There are many circumstances where the amount of data vastly exceeds the ability to process and analyze it—and computers can only do so much. Enter crowdsourcing. Steve Coast points to Digital Globe’s Tomnod project, which basically crowdsources satellite image analysis. In the case of the current project to map the presence of Weddell seals on the Antarctic Peninsula and the ice floes of the Weddell Sea, users are given an image tile and asked to indicate whether there are seals in the image. It’s harder than it looks, but it’s the kind of routine task that most people can do—many hands, light work and all that—and it helps researchers focus their attention where it needs focusing. (A similar campaign for the Ross Sea took place in 2016.)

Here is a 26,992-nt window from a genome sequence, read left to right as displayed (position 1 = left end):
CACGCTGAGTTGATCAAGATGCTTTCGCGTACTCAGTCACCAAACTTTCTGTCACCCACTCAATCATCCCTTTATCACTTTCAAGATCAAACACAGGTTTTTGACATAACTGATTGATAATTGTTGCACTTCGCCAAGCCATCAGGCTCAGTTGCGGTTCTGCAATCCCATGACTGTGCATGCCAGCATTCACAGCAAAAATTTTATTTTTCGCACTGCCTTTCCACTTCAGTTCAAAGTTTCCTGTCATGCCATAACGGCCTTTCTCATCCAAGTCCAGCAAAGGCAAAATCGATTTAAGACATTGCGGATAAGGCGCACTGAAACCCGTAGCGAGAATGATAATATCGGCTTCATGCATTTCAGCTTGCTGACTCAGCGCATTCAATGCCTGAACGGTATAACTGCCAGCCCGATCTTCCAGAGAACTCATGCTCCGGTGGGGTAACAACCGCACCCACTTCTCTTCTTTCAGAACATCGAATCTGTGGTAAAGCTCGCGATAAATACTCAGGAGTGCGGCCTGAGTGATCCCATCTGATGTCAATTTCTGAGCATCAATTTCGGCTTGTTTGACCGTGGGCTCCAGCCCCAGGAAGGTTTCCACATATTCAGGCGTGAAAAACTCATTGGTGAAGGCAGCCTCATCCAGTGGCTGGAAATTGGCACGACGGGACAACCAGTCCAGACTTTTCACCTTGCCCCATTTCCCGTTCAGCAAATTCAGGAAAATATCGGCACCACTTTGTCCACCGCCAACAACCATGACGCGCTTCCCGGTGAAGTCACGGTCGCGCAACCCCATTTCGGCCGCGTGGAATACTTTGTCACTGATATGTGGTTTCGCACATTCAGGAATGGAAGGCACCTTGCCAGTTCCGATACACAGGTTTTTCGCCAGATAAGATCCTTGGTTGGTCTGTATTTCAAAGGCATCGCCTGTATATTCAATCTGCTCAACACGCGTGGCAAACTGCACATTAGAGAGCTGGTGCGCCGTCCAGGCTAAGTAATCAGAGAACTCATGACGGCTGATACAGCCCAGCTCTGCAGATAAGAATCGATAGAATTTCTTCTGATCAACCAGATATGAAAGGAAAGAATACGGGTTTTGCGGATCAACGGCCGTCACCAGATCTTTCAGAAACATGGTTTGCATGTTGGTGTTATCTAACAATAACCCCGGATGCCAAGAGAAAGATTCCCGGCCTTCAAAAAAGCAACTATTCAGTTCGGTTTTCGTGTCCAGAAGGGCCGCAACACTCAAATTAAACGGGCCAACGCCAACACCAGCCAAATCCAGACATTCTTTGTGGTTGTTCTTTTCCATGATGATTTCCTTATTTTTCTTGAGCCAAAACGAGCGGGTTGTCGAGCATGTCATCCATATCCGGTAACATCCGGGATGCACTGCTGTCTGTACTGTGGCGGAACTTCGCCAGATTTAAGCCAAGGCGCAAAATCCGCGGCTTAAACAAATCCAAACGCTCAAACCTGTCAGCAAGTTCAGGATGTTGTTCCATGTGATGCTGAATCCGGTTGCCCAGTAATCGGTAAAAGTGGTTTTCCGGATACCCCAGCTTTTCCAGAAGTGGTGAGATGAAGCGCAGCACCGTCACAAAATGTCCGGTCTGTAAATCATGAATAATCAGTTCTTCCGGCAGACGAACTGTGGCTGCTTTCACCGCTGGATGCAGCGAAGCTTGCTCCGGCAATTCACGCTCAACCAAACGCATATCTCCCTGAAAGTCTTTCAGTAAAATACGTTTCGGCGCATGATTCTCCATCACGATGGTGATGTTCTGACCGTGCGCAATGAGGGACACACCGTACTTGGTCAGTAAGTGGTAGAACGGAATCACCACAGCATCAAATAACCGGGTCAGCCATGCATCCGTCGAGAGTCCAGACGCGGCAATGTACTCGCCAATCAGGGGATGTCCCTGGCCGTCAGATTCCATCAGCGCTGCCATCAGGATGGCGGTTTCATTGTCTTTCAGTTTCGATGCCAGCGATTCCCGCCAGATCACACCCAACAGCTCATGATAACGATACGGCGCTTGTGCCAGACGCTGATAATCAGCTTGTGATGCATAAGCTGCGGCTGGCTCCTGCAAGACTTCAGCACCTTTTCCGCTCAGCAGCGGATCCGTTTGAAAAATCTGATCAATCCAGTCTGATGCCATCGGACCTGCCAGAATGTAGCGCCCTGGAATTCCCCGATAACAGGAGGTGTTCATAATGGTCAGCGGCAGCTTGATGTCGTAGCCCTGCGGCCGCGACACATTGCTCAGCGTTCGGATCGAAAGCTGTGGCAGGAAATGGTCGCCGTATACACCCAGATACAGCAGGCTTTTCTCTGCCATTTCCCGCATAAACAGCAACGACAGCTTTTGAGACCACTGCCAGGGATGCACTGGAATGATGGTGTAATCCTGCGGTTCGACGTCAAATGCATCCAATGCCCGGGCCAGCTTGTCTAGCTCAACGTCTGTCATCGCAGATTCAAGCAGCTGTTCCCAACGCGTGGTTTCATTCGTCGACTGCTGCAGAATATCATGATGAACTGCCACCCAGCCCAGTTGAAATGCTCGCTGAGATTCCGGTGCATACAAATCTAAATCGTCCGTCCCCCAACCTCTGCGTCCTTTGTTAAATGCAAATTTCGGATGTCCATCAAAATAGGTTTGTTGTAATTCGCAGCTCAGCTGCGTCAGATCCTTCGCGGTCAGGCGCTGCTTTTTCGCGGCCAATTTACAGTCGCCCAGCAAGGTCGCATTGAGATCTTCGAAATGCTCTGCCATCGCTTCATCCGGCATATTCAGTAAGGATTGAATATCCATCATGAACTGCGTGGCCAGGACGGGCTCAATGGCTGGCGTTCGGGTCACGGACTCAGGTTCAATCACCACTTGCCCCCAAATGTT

Another ongoing campaign asks users to identify flooded and damaged infrastructure and trash heaps in post-Hurricane Maria Puerto Rico.
Some of the most striking maps of the recent bout of hurricanes have involved the sheer amount of water dropped by these storms. (See previous posts on Harvey and Irma.) Above, a is a short NASA video showing Maria’s track through the Caribbean, dumping water in its wake.